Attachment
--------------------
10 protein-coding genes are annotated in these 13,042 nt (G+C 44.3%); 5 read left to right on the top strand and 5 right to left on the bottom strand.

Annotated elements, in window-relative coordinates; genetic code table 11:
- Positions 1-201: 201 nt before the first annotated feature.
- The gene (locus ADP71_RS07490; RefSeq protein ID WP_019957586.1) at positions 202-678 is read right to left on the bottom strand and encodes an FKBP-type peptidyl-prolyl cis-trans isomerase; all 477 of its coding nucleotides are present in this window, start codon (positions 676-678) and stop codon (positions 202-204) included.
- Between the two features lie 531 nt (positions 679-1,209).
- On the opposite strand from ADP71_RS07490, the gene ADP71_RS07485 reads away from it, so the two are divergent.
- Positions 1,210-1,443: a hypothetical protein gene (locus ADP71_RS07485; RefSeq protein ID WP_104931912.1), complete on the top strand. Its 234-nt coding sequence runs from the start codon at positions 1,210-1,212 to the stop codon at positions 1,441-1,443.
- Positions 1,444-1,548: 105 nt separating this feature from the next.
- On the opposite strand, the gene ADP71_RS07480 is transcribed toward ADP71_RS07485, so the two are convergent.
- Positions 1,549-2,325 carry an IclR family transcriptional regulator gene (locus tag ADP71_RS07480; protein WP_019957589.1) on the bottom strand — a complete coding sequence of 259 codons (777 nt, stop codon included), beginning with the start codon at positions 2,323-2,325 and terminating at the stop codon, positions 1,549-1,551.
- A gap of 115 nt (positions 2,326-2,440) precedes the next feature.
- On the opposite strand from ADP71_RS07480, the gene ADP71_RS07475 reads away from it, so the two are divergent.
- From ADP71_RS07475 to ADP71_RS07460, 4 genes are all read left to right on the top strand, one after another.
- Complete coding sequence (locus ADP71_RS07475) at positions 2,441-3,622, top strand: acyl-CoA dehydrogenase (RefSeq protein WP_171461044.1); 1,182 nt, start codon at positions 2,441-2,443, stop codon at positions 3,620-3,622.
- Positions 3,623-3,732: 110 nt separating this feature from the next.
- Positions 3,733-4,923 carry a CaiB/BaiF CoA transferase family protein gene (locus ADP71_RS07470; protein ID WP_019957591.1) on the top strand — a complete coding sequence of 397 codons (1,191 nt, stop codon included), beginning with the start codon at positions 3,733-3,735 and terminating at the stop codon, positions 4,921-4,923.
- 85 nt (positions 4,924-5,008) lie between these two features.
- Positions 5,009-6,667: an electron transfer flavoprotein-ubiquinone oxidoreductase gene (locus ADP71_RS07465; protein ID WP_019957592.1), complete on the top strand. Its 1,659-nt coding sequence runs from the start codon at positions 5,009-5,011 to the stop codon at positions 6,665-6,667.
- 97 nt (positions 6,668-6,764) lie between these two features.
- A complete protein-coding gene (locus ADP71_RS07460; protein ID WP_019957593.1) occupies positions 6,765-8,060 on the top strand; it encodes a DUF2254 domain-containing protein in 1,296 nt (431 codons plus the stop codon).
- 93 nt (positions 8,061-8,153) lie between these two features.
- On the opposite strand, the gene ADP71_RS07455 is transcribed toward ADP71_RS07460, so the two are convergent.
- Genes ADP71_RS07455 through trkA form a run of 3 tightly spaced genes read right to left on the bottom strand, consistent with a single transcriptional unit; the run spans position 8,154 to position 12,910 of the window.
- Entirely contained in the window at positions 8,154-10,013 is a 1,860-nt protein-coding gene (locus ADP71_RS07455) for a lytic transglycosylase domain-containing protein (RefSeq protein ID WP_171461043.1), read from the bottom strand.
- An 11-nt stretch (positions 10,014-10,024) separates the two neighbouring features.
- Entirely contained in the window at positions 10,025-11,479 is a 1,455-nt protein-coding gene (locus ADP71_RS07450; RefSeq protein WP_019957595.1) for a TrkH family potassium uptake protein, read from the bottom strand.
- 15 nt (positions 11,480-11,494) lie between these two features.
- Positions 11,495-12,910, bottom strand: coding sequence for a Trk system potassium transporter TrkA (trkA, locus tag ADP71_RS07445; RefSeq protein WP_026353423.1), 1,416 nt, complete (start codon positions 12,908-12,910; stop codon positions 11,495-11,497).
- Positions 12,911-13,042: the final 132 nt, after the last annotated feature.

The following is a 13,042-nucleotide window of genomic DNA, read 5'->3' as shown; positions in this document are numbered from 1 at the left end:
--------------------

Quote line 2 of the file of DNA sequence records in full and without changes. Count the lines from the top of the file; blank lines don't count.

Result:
Annotated elements, in window-relative coordinates; genetic code table 11: